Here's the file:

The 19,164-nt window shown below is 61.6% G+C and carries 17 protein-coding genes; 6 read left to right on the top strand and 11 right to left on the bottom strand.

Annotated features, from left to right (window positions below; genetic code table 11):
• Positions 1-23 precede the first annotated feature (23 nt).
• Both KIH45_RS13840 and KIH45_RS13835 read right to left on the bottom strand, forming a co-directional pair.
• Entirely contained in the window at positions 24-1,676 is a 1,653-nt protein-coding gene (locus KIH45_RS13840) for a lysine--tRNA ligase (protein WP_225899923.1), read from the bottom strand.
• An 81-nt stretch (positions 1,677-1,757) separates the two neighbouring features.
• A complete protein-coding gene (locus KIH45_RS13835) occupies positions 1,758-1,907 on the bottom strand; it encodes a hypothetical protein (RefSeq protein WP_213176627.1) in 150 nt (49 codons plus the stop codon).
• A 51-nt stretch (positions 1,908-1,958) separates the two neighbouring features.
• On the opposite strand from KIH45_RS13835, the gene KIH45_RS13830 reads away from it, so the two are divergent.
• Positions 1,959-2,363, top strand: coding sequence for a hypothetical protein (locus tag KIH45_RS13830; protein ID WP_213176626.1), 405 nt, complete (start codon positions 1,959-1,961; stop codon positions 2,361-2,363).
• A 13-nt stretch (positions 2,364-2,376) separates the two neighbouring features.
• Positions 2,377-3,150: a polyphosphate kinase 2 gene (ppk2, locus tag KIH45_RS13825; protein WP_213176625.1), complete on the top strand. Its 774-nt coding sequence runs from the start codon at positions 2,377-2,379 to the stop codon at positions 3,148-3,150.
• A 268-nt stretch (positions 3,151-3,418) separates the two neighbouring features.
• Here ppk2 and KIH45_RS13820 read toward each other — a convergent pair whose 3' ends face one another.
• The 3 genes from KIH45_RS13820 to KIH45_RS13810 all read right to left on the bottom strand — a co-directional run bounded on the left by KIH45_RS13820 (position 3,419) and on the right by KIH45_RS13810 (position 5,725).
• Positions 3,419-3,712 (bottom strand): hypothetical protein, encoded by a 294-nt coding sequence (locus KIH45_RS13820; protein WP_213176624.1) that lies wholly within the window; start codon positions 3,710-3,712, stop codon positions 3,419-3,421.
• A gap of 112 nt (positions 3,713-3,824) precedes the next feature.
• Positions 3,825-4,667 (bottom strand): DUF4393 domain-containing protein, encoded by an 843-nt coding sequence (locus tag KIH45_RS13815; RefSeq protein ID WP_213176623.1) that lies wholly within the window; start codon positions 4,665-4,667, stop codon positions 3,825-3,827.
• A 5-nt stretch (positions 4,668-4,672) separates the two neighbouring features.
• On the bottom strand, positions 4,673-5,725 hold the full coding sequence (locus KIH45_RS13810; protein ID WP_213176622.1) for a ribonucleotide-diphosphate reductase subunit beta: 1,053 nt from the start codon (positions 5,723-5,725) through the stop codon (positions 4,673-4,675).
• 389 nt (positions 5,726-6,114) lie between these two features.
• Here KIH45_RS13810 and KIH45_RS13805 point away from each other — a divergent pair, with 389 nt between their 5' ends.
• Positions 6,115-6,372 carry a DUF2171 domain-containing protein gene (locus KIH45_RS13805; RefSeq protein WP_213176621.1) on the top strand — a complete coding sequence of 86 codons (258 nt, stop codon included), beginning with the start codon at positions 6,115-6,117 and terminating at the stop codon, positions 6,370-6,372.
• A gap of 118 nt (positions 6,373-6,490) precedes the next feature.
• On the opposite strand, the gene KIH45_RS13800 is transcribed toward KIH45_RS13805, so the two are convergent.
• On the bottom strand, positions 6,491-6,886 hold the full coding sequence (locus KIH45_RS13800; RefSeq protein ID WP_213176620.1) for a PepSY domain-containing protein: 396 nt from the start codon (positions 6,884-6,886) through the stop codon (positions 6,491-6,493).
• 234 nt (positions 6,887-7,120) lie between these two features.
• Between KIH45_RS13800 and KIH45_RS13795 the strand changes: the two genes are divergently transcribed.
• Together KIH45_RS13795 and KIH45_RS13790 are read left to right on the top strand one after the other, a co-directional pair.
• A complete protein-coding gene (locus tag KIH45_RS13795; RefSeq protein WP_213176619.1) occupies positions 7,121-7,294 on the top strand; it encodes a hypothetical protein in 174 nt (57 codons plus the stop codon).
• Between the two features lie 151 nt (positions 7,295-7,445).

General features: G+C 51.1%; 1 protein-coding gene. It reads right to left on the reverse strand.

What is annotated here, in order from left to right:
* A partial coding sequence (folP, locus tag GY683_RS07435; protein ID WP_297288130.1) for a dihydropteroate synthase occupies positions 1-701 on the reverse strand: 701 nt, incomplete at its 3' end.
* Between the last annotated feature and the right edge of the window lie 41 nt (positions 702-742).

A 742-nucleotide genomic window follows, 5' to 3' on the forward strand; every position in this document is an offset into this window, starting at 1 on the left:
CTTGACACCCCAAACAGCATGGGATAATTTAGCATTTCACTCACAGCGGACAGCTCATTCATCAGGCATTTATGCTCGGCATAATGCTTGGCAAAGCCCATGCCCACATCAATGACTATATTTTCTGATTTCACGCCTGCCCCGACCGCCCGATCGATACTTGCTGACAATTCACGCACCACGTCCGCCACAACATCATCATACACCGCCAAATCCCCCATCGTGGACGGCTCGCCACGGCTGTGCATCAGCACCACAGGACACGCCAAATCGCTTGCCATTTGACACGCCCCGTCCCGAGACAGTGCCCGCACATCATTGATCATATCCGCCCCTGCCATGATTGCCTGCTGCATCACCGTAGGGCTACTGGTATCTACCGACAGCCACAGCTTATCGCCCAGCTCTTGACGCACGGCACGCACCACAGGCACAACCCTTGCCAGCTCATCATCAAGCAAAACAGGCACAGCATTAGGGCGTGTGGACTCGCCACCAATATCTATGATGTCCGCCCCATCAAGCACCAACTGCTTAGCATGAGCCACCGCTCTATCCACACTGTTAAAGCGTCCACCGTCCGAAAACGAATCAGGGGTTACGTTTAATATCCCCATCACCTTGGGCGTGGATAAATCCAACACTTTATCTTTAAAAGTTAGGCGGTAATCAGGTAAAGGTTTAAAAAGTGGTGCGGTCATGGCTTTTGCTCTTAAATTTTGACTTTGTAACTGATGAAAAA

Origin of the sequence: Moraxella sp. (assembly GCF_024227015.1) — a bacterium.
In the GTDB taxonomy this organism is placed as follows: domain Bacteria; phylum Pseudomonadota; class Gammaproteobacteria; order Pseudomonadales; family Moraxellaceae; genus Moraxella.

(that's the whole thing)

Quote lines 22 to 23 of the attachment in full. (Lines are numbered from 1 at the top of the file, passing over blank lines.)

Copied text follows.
• Here KIH45_RS13810 and KIH45_RS13805 point away from each other — a divergent pair, with 389 nt between their 5' ends.
• Positions 6,115-6,372 carry a DUF2171 domain-containing protein gene (locus KIH45_RS13805; RefSeq protein WP_213176621.1) on the top strand — a complete coding sequence of 86 codons (258 nt, stop codon included), beginning with the start codon at positions 6,115-6,117 and terminating at the stop codon, positions 6,370-6,372.